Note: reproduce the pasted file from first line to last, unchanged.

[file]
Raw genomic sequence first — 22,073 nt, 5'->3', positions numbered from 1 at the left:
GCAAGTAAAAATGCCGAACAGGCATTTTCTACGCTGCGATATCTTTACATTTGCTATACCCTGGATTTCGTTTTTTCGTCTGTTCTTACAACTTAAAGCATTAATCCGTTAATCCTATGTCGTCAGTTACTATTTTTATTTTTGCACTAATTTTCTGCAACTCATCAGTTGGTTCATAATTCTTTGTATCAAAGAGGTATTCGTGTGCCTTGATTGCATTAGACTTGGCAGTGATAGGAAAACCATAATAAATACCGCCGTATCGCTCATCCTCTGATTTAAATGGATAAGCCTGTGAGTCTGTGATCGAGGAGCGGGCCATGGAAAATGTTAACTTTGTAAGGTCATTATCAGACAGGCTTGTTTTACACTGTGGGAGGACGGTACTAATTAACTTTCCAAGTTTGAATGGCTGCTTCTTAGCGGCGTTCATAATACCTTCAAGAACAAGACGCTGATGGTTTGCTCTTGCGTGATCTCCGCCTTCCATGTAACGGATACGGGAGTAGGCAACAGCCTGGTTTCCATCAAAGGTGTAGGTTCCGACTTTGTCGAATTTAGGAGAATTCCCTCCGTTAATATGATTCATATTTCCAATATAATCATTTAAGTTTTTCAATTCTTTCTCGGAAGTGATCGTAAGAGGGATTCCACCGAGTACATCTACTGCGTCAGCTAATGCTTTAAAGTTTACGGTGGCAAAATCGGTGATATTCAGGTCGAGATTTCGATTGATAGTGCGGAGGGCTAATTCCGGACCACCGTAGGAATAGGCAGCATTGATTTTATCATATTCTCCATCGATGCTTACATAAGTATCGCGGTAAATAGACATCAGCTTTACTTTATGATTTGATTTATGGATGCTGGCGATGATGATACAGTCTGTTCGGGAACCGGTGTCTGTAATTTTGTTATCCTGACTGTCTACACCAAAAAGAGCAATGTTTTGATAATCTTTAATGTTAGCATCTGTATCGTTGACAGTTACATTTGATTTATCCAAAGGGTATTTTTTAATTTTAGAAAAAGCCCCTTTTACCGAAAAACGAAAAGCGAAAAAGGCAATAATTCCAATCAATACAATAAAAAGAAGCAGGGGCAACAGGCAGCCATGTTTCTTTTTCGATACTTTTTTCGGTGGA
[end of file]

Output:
Raw genomic sequence first — 22,073 nt, 5'->3', positions numbered from 1 at the left:
GCAAGTAAAAATGCCGAACAGGCATTTTCTACGCTGCGATATCTTTACATTTGCTATACCCTGGATTTCGTTTTTTCGTCTGTTCTTACAACTTAAAGCATTAATCCGTTAATCCTATGTCGTCAGTTACTATTTTTATTTTTGCACTAATTTTCTGCAACTCATCAGTTGGTTCATAATTCTTTGTATCAAAGAGGTATTCGTGTGCCTTGATTGCATTAGACTTGGCAGTGATAGGAAAACCATAATAAATACCGCCGTATCGCTCATCCTCTGATTTAAATGGATAAGCCTGTGAGTCTGTGATCGAGGAGCGGGCCATGGAAAATGTTAACTTTGTAAGGTCATTATCAGACAGGCTTGTTTTACACTGTGGGAGGACGGTACTAATTAACTTTCCAAGTTTGAATGGCTGCTTCTTAGCGGCGTTCATAATACCTTCAAGAACAAGACGCTGATGGTTTGCTCTTGCGTGATCTCCGCCTTCCATGTAACGGATACGGGAGTAGGCAACAGCCTGGTTTCCATCAAAGGTGTAGGTTCCGACTTTGTCGAATTTAGGAGAATTCCCTCCGTTAATATGATTCATATTTCCAATATAATCATTTAAGTTTTTCAATTCTTTCTCGGAAGTGATCGTAAGAGGGATTCCACCGAGTACATCTACTGCGTCAGCTAATGCTTTAAAGTTTACGGTGGCAAAATCGGTGATATTCAGGTCGAGATTTCGATTGATAGTGCGGAGGGCTAATTCCGGACCACCGTAGGAATAGGCAGCATTGATTTTATCATATTCTCCATCGATGCTTACATAAGTATCGCGGTAAATAGACATCAGCTTTACTTTATGATTTGATTTATGGATGCTGGCGATGATGATACAGTCTGTTCGGGAACCGGTGTCTGTAATTTTGTTATCCTGACTGTCTACACCAAAAAGAGCAATGTTTTGATAATCTTTAATGTTAGCATCTGTATCGTTGACAGTTACATTTGATTTATCCAAAGGGTATTTTTTAATTTTAGAAAAAGCCCCTTTTACCGAAAAACGAAAAGCGAAAAAGGCAATAATTCCAATCAATACAATAAAAAGAAGCAGGGGCAACAGGCAGCCATGTTTCTTTTTCGATACTTTTTTCGGTGGA